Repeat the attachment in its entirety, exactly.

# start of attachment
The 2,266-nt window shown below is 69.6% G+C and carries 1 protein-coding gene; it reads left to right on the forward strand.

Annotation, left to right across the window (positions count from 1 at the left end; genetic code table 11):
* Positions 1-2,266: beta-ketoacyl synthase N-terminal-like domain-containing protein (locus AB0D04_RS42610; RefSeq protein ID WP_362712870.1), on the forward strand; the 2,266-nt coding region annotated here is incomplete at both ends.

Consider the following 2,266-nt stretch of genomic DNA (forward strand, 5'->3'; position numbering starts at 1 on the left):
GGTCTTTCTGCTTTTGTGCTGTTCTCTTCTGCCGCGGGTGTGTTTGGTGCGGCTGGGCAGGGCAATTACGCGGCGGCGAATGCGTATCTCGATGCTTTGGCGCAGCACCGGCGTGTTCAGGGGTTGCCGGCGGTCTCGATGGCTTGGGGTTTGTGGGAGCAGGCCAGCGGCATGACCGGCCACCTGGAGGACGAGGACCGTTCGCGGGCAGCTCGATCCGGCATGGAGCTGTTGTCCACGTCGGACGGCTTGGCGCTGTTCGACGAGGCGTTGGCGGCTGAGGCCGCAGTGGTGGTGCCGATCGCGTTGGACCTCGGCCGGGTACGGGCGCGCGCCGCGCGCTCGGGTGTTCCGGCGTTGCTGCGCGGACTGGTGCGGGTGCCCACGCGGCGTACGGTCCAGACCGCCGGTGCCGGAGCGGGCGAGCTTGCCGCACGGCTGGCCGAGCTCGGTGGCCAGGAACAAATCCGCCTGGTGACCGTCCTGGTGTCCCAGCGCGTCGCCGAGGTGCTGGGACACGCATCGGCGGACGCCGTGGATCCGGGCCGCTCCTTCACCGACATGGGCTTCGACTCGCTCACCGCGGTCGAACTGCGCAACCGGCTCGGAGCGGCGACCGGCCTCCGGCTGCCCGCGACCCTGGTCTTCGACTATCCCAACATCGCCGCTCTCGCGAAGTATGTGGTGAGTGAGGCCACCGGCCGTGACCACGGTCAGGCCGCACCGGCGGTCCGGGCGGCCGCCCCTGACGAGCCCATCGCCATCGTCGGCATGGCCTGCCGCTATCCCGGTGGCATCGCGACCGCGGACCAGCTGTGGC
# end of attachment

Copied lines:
The 2,266-nt window shown below is 69.6% G+C and carries 1 protein-coding gene; it reads left to right on the forward strand.

Annotation, left to right across the window (positions count from 1 at the left end; genetic code table 11):
* Positions 1-2,266: beta-ketoacyl synthase N-terminal-like domain-containing protein (locus AB0D04_RS42610; RefSeq protein ID WP_362712870.1), on the forward strand; the 2,266-nt coding region annotated here is incomplete at both ends.

Consider the following 2,266-nt stretch of genomic DNA (forward strand, 5'->3'; position numbering starts at 1 on the left):
GGTCTTTCTGCTTTTGTGCTGTTCTCTTCTGCCGCGGGTGTGTTTGGTGCGGCTGGGCAGGGCAATTACGCGGCGGCGAATGCGTATCTCGATGCTTTGGCGCAGCACCGGCGTGTTCAGGGGTTGCCGGCGGTCTCGATGGCTTGGGGTTTGTGGGAGCAGGCCAGCGGCATGACCGGCCACCTGGAGGACGAGGACCGTTCGCGGGCAGCTCGATCCGGCATGGAGCTGTTGTCCACGTCGGACGGCTTGGCGCTGTTCGACGAGGCGTTGGCGGCTGAGGCCGCAGTGGTGGTGCCGATCGCGTTGGACCTCGGCCGGGTACGGGCGCGCGCCGCGCGCTCGGGTGTTCCGGCGTTGCTGCGCGGACTGGTGCGGGTGCCCACGCGGCGTACGGTCCAGACCGCCGGTGCCGGAGCGGGCGAGCTTGCCGCACGGCTGGCCGAGCTCGGTGGCCAGGAACAAATCCGCCTGGTGACCGTCCTGGTGTCCCAGCGCGTCGCCGAGGTGCTGGGACACGCATCGGCGGACGCCGTGGATCCGGGCCGCTCCTTCACCGACATGGGCTTCGACTCGCTCACCGCGGTCGAACTGCGCAACCGGCTCGGAGCGGCGACCGGCCTCCGGCTGCCCGCGACCCTGGTCTTCGACTATCCCAACATCGCCGCTCTCGCGAAGTATGTGGTGAGTGAGGCCACCGGCCGTGACCACGGTCAGGCCGCACCGGCGGTCCGGGCGGCCGCCCCTGACGAGCCCATCGCCATCGTCGGCATGGCCTGCCGCTATCCCGGTGGCATCGCGACCGCGGACCAGCTGTGGC